Wednesday, 18 February 2015

The Punisher, Volume 5: Streets of Laredo Review (Garth Ennis, Steve Dillon)


Streets of Laredo is a four-part Western-type story of The Punisher going to a small Texan town and raining righteous fury on the gun traffickers he finds there. Also included in this book are three one-shots (two drawn by Steve Dillon, yay!) that sees an injured Frank team up with Joan, an old friend from Welcome Back, Frank; Elektra and Punisher having the bloodiest courtship ever; and punching bag Detective Soap getting one more kick in the nards from (Garth Ennis and Steve Dillon)life. In short, this book is all kinds of awesome!

I enjoyed the one-shots more than the main story, partly for the Dillon art, partly for the variety. Seeing a bedridden Frank Home-Alone the hell out of a quaint country cottage against a horde of murderous Russian gangsters was enormous fun, especially with soft-spoken Joan delicately helping Frank mow them down by feeding bullets into his gun!

The Soap story… man, Ennis/Dillon love socking it to that guy, don’t they? Earlier in the series they had him (unknowingly) sleep with his mum and this time around they… I can’t, it’s too horrible to mention (and that last page is too funny to spoil in a review anyway)! Needless to say, Soap tells his comically unlucky life story and of course it only gets worse. Gotta love that dope!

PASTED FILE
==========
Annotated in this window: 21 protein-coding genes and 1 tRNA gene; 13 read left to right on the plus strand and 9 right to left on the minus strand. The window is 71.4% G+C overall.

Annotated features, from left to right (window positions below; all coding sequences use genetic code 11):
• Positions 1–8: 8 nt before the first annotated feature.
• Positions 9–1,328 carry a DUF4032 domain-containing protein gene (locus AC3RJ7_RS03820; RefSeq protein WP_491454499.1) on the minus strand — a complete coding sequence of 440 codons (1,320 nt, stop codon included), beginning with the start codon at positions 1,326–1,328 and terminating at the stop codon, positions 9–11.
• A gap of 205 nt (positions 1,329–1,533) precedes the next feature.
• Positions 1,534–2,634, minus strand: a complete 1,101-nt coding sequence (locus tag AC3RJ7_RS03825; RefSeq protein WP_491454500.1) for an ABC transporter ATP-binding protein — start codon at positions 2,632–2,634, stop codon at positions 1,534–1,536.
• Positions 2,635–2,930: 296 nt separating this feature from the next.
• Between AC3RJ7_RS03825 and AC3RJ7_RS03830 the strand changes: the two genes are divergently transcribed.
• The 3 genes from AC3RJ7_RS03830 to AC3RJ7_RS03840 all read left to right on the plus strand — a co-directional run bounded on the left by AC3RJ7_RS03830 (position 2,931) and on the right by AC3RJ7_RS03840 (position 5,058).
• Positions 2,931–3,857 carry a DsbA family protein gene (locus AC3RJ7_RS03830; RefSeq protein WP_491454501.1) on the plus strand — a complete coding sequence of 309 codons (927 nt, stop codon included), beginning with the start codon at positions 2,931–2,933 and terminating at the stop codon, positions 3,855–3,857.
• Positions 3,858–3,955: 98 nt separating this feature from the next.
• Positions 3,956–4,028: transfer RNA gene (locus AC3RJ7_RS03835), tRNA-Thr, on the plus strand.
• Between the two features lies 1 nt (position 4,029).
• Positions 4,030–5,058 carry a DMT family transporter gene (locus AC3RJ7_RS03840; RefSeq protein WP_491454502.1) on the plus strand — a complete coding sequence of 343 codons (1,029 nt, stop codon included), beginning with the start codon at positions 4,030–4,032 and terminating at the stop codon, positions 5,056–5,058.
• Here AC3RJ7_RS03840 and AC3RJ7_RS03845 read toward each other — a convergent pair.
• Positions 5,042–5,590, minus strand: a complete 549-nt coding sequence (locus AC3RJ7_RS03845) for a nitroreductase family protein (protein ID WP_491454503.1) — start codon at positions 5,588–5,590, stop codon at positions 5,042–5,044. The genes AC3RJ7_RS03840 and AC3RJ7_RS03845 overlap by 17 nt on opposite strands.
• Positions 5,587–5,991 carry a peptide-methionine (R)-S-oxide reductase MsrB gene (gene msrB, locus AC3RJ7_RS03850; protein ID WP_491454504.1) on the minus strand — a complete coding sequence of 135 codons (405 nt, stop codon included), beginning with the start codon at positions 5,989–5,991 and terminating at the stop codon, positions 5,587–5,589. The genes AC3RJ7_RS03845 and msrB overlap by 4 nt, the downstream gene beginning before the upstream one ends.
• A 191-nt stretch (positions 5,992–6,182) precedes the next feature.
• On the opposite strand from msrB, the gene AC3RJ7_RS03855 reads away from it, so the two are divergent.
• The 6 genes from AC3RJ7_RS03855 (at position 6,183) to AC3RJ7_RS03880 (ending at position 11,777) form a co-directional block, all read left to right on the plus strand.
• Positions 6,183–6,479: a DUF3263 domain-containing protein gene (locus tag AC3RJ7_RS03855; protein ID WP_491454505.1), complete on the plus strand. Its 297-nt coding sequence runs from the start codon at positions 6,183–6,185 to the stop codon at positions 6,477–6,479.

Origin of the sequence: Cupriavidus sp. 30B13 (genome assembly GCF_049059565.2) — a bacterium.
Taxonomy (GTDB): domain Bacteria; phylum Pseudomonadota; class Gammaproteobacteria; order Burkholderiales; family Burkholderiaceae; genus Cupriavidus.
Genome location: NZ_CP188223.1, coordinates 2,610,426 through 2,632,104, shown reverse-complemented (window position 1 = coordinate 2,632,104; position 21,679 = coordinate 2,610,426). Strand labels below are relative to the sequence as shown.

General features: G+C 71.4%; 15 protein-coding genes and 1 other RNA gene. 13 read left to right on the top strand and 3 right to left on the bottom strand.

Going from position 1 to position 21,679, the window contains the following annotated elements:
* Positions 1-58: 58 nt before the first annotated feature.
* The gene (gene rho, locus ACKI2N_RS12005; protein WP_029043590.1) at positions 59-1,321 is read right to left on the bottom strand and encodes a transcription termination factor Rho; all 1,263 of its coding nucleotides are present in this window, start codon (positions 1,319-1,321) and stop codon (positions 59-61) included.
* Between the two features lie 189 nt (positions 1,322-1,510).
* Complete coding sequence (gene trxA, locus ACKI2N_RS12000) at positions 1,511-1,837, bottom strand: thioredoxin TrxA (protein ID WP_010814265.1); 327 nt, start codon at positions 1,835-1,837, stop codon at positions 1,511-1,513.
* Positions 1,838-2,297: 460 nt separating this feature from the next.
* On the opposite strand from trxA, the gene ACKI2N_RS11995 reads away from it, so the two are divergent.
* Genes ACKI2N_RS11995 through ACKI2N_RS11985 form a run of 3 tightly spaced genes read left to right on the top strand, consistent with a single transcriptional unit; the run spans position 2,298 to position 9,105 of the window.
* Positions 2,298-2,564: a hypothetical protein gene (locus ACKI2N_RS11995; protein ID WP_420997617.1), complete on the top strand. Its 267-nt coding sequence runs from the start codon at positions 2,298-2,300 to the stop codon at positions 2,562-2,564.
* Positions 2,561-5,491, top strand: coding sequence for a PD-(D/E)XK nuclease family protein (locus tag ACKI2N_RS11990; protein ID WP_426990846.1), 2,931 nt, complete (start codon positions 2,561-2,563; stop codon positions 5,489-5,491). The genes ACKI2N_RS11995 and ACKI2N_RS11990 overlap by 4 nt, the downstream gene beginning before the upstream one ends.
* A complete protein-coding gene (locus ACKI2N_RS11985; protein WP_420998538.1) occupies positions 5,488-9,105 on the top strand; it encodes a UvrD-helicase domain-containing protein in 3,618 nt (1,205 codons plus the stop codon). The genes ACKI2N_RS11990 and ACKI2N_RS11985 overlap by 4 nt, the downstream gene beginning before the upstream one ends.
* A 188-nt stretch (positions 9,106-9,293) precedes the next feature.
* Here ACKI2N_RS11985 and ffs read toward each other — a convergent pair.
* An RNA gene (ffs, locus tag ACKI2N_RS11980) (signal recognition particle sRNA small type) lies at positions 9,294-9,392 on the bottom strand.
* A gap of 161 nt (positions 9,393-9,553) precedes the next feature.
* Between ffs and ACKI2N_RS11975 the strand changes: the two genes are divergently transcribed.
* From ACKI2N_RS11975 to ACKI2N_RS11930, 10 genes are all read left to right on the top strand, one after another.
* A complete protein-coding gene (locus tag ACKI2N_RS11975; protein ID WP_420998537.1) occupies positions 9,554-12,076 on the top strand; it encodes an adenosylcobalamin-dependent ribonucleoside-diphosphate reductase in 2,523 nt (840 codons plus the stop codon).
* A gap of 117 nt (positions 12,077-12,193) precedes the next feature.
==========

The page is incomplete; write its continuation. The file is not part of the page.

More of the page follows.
The Elektra team-up story was fun too, even though I’m not a fan of Tom Mandrake’s art. Elektra’s been taking out Frank’s mob targets before he has a chance to off them himself – a woman after his own heart! It’s a deeply gory tale with an unexpectedly romantic end.

The main story, Streets of Laredo, is like the classic Western: small town in thrall to villainy, hero walks in and shoots up a storm/brings the justice, etc. Minor differences are the villain is a single mother and the hero, aside from Frank, is a gay Sheriff (some parts of Texas ain’t so backward after all), but otherwise it’s your standard Western and who doesn’t love one of those? 

The shootout is exciting, I liked the sheriff and the gun smuggling mum – I’m always surprised at how effortlessly Ennis introduces new characters and in the shortest amount of time endears them to the reader – and overall its terrific Punisher storytelling.

The only critique I’d make is with Cam Kennedy’s art. Generally I like his work, particularly on Judge Dredd, but his goons – the villain’s lackeys – all look alike. There’s this one character design that has long, straw-like hair with an overbite and wearing a wifebeater, and I’d swear this guy got killed multiple times in the story – but it turns out this was a different guy each time! A little bit more diversity would have gone a long way.

Otherwise, I can’t fault Ennis’ work on this volume. It’s a great recovery from the lacklustre Full Auto, and a real pleasure to read. The Punisher, Volume 5: Streets of Laredo is Ennis’ brand of fun, carnage-filled Punisher mayhem at its best!

The Punisher, Volume 5: Streets of Laredo

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